Yeah, I was seeing your profile that you work with Radio Shack 18 T, and it’s something that many people don’t understand, like in a business, you need systems. How important is to have a system in your business?

Terry Ogburn
To me, it’s everything from the time you know, how you want your people to clock in or how you you need a policy Procedures Manual, you need job descriptions, and some some of your listeners out there said, well, Terry, I’m too small. No, no, it doesn’t matter how big or how small you are. If there’s an account if you have to do accounts payables, you know, if you have to pay bills, that’s called accounts payables and you can go online you can think figure out what an accounts payable person does, match it to what you’re supposed to be doing. And Wallah, you have a job description for accounts payable, accounts receivable, cook bottle washer, it does Doesn’t matter. But if you’re all of them, then you have to know what those those tasks represent, you need to know that you also need to know like with me, I turned my organizational chart upside down, meaning the customer is the boss. And that’s a whole different system that I’ve come to learn over the time. And you know yourself. If a customer asks you like one of my companies is marine Max, and I tell them all the time, if a customer walks in and wants a yellow boat with a green, bimini top, you’re gonna make it happen. So why don’t you just go ahead and let them be the Boston and then just treat them like the boss walked in the room when they came in to your to your store or whatever?

Santiago Leon
Can you name a quarterback know professionally that you seen that maybe have gone behind in the game, but you could tell that he had the right mindset to get back in the game that he’s able to overcome? Uh, can you name a few examples or maybe just one quarterback that you really see a lot that has come back?

Grant Parr
Well, yeah, I mean, and I’m going to say Because I’m a Buffalo Bills fan, which is kind of an anomaly being in here in the West and the bay area on the West Coast here. Everyone’s a Niner fan here. But when you think about what was it in the 90s, when the bills were playing the Oilers in the in the championship game before the Super Bowl, and when Jim Kelly got hurt, and he was right before the third or fourth quarter, Frank Wright was a backup quarterback, they didn’t have a lot of playing time. And I believe the score was 31 to three or 33 to three. And so there was just a quarter left and and Frank Reich came back who is now the head coach with the Colts he came back and basically put the team on his back and beat the Oilers and then went to the Super Bowl. So yeah, talk about the next one up, you know, the next man up to sitting there all season long. playing against, you know, playing behind the franchise quarterback Jim Kelly hardly getting any reps. And that guy steps into one of his biggest games and access if he’s been playing all season long.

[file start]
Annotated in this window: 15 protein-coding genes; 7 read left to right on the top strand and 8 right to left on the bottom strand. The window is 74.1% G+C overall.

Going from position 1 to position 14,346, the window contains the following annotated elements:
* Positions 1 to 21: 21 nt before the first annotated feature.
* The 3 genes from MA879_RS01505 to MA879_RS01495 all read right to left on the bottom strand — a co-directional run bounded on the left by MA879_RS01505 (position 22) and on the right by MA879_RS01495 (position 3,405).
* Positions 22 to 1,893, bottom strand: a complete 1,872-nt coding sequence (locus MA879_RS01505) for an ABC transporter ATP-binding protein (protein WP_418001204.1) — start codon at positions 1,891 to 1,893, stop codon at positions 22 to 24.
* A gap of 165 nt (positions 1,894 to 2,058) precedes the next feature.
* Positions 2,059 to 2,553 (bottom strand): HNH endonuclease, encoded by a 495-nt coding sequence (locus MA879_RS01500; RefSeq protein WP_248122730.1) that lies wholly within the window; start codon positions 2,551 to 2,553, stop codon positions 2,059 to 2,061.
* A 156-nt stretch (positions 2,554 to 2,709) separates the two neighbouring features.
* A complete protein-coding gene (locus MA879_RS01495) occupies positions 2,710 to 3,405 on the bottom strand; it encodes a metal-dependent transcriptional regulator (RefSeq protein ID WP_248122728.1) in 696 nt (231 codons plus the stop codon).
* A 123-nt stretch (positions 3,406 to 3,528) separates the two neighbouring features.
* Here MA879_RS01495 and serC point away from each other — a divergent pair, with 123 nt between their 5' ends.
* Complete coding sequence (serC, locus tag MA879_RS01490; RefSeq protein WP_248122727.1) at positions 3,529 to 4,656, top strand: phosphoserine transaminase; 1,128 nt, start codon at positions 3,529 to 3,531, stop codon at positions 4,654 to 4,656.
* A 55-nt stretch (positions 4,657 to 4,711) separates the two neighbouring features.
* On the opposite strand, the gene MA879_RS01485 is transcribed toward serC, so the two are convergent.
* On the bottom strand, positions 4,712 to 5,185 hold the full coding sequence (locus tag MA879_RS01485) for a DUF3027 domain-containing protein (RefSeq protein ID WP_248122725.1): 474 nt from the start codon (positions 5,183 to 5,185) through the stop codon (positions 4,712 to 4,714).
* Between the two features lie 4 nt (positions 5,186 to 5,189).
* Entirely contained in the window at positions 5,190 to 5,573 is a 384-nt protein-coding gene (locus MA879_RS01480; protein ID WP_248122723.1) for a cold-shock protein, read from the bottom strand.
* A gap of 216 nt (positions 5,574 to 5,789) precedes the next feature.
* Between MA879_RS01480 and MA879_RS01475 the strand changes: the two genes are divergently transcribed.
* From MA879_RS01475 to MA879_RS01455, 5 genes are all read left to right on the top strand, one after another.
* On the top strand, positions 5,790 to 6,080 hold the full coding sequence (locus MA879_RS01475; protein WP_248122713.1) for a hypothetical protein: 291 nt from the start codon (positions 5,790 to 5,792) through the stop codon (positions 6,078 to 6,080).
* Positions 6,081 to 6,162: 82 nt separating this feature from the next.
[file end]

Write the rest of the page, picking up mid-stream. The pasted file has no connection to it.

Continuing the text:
Santiago Leon
Yeah, that’s something that I really do see in sports, you know, where you have the right mindset, even though it feels like is the end of the world, you know, you’re down 38 to nothing. And but there’s a possibility that you could come back and overcome it and win the game. It could be by a vehicle, or by a touchdown. That’s something that definitely look at quarterbacks. In your book. You mentioned about your system, MVP. Can you tell the audience a little bit about that?

Grant Parr
Yeah, MVP stands for doing your daily MVP. It’s meditation, visualization and powerful self talk. And basically what this strategy does, it’s a good strategy to connect the mind and the body. So before you’re going into practice, before you go into any kind of performance or competition, what you’re truly doing is you’re getting your mind and your body connected. And you’re what you’re doing is you’re you’re kidding yourself. wrath you’re getting into your breath, you’re getting to where your feet are, and you’re getting into a very meditative state. And you’re starting to as you lock in your energy, you work your energy all the way down your body, with your breath, then you start to visualize whatever you want, you know, whatever that you’re going to, that you want to perform our sixth season. And then you’re going to end that whole breathing, meditative state with talking like saying words that are going to get you motivated and inspired. And that’s going to take you into a positive direction. And so when you go through that whole MVP process, man, you’re, you’re going to be your own VP, who doesn’t want to be their most valuable player, right? So when you actually do that meditation, the visualization, the power for self talk, when you’re putting everything back into your control, and you’re connecting your mind and your body.